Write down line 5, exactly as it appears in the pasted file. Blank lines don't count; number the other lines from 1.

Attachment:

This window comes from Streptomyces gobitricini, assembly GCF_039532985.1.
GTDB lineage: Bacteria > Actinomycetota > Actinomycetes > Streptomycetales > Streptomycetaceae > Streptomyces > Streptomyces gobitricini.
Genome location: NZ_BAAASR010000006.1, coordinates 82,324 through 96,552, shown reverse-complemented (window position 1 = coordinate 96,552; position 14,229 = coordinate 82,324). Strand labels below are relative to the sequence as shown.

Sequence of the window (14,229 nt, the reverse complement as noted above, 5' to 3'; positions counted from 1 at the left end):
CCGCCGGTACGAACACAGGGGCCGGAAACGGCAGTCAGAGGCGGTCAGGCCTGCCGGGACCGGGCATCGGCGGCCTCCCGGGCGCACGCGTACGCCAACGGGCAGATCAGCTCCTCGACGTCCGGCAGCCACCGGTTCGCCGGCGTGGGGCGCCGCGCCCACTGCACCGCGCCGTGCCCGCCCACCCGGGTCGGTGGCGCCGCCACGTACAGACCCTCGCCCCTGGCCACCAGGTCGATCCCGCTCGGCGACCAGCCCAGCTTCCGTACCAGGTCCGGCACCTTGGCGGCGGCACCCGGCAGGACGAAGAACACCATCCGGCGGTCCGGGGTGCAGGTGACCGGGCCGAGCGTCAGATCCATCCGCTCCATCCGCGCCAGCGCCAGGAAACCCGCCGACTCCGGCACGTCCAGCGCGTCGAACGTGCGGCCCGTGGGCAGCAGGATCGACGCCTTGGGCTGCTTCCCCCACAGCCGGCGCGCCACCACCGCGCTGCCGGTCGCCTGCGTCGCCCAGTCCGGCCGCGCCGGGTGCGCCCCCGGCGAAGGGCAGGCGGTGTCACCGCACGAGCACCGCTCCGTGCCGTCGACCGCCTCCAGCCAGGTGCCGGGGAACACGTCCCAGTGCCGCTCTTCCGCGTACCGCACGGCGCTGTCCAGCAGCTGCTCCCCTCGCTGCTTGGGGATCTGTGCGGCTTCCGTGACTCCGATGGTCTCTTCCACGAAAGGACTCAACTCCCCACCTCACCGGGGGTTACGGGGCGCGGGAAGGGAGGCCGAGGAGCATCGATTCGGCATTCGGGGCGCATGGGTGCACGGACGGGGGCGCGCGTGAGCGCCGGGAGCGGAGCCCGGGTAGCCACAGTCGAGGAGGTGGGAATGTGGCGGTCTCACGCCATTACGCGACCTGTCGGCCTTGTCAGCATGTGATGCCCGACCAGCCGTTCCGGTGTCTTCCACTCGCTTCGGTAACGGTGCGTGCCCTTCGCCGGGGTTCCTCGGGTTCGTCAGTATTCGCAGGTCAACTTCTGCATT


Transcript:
CCGCCGGTACGAACACAGGGGCCGGAAACGGCAGTCAGAGGCGGTCAGGCCTGCCGGGACCGGGCATCGGCGGCCTCCCGGGCGCACGCGTACGCCAACGGGCAGATCAGCTCCTCGACGTCCGGCAGCCACCGGTTCGCCGGCGTGGGGCGCCGCGCCCACTGCACCGCGCCGTGCCCGCCCACCCGGGTCGGTGGCGCCGCCACGTACAGACCCTCGCCCCTGGCCACCAGGTCGATCCCGCTCGGCGACCAGCCCAGCTTCCGTACCAGGTCCGGCACCTTGGCGGCGGCACCCGGCAGGACGAAGAACACCATCCGGCGGTCCGGGGTGCAGGTGACCGGGCCGAGCGTCAGATCCATCCGCTCCATCCGCGCCAGCGCCAGGAAACCCGCCGACTCCGGCACGTCCAGCGCGTCGAACGTGCGGCCCGTGGGCAGCAGGATCGACGCCTTGGGCTGCTTCCCCCACAGCCGGCGCGCCACCACCGCGCTGCCGGTCGCCTGCGTCGCCCAGTCCGGCCGCGCCGGGTGCGCCCCCGGCGAAGGGCAGGCGGTGTCACCGCACGAGCACCGCTCCGTGCCGTCGACCGCCTCCAGCCAGGTGCCGGGGAACACGTCCCAGTGCCGCTCTTCCGCGTACCGCACGGCGCTGTCCAGCAGCTGCTCCCCTCGCTGCTTGGGGATCTGTGCGGCTTCCGTGACTCCGATGGTCTCTTCCACGAAAGGACTCAACTCCCCACCTCACCGGGGGTTACGGGGCGCGGGAAGGGAGGCCGAGGAGCATCGATTCGGCATTCGGGGCGCATGGGTGCACGGACGGGGGCGCGCGTGAGCGCCGGGAGCGGAGCCCGGGTAGCCACAGTCGAGGAGGTGGGAATGTGGCGGTCTCACGCCATTACGCGACCTGTCGGCCTTGTCAGCATGTGATGCCCGACCAGCCGTTCCGGTGTCTTCCACTCGCTTCGGTAACGGTGCGTGCCCTTCGCCGGGGTTCCTCGGGTTCGTCAGTATTCGCAGGTCAACTTCTGCATT